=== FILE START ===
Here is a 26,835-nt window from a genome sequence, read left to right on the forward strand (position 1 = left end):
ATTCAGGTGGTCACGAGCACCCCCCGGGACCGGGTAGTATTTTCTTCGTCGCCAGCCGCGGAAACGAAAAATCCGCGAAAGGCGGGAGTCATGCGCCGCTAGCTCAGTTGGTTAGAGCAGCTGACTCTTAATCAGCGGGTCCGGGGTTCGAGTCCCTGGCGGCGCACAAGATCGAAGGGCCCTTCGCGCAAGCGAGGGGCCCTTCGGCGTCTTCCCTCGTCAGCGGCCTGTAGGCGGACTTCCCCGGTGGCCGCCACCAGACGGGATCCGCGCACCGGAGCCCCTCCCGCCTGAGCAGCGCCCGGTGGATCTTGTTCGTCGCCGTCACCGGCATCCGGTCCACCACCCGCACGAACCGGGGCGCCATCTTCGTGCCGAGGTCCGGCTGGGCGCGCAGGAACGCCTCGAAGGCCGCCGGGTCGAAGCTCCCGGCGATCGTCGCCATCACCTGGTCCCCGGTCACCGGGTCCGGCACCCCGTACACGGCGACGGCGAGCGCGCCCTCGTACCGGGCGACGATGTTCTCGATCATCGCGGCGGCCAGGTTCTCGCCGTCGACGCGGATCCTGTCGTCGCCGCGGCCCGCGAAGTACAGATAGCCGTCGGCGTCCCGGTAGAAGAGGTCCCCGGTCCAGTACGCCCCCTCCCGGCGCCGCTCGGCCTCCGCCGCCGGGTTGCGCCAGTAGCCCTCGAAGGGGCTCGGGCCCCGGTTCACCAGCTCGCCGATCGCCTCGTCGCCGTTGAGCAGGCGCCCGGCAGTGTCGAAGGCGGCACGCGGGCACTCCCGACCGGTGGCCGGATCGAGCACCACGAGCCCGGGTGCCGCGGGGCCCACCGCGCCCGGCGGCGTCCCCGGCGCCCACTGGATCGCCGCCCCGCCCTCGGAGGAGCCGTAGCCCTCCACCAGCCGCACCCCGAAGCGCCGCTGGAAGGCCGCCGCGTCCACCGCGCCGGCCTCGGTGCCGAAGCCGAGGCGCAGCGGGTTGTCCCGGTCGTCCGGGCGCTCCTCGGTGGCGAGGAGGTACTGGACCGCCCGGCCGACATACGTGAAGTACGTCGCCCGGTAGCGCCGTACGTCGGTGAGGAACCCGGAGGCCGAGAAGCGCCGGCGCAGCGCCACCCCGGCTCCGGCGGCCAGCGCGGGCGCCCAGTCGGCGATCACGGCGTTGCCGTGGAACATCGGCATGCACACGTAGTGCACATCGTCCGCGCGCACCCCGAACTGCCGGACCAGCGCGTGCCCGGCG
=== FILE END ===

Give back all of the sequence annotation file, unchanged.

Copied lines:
Here is a 26,835-nt window from a genome sequence, read left to right on the forward strand (position 1 = left end):
ATTCAGGTGGTCACGAGCACCCCCCGGGACCGGGTAGTATTTTCTTCGTCGCCAGCCGCGGAAACGAAAAATCCGCGAAAGGCGGGAGTCATGCGCCGCTAGCTCAGTTGGTTAGAGCAGCTGACTCTTAATCAGCGGGTCCGGGGTTCGAGTCCCTGGCGGCGCACAAGATCGAAGGGCCCTTCGCGCAAGCGAGGGGCCCTTCGGCGTCTTCCCTCGTCAGCGGCCTGTAGGCGGACTTCCCCGGTGGCCGCCACCAGACGGGATCCGCGCACCGGAGCCCCTCCCGCCTGAGCAGCGCCCGGTGGATCTTGTTCGTCGCCGTCACCGGCATCCGGTCCACCACCCGCACGAACCGGGGCGCCATCTTCGTGCCGAGGTCCGGCTGGGCGCGCAGGAACGCCTCGAAGGCCGCCGGGTCGAAGCTCCCGGCGATCGTCGCCATCACCTGGTCCCCGGTCACCGGGTCCGGCACCCCGTACACGGCGACGGCGAGCGCGCCCTCGTACCGGGCGACGATGTTCTCGATCATCGCGGCGGCCAGGTTCTCGCCGTCGACGCGGATCCTGTCGTCGCCGCGGCCCGCGAAGTACAGATAGCCGTCGGCGTCCCGGTAGAAGAGGTCCCCGGTCCAGTACGCCCCCTCCCGGCGCCGCTCGGCCTCCGCCGCCGGGTTGCGCCAGTAGCCCTCGAAGGGGCTCGGGCCCCGGTTCACCAGCTCGCCGATCGCCTCGTCGCCGTTGAGCAGGCGCCCGGCAGTGTCGAAGGCGGCACGCGGGCACTCCCGACCGGTGGCCGGATCGAGCACCACGAGCCCGGGTGCCGCGGGGCCCACCGCGCCCGGCGGCGTCCCCGGCGCCCACTGGATCGCCGCCCCGCCCTCGGAGGAGCCGTAGCCCTCCACCAGCCGCACCCCGAAGCGCCGCTGGAAGGCCGCCGCGTCCACCGCGCCGGCCTCGGTGCCGAAGCCGAGGCGCAGCGGGTTGTCCCGGTCGTCCGGGCGCTCCTCGGTGGCGAGGAGGTACTGGACCGCCCGGCCGACATACGTGAAGTACGTCGCCCGGTAGCGCCGTACGTCGGTGAGGAACCCGGAGGCCGAGAAGCGCCGGCGCAGCGCCACCCCGGCTCCGGCGGCCAGCGCGGGCGCCCAGTCGGCGATCACGGCGTTGCCGTGGAACATCGGCATGCACACGTAGTGCACATCGTCCGCGCGCACCCCGAACTGCCGGACCAGCGCGTGCCCGGCG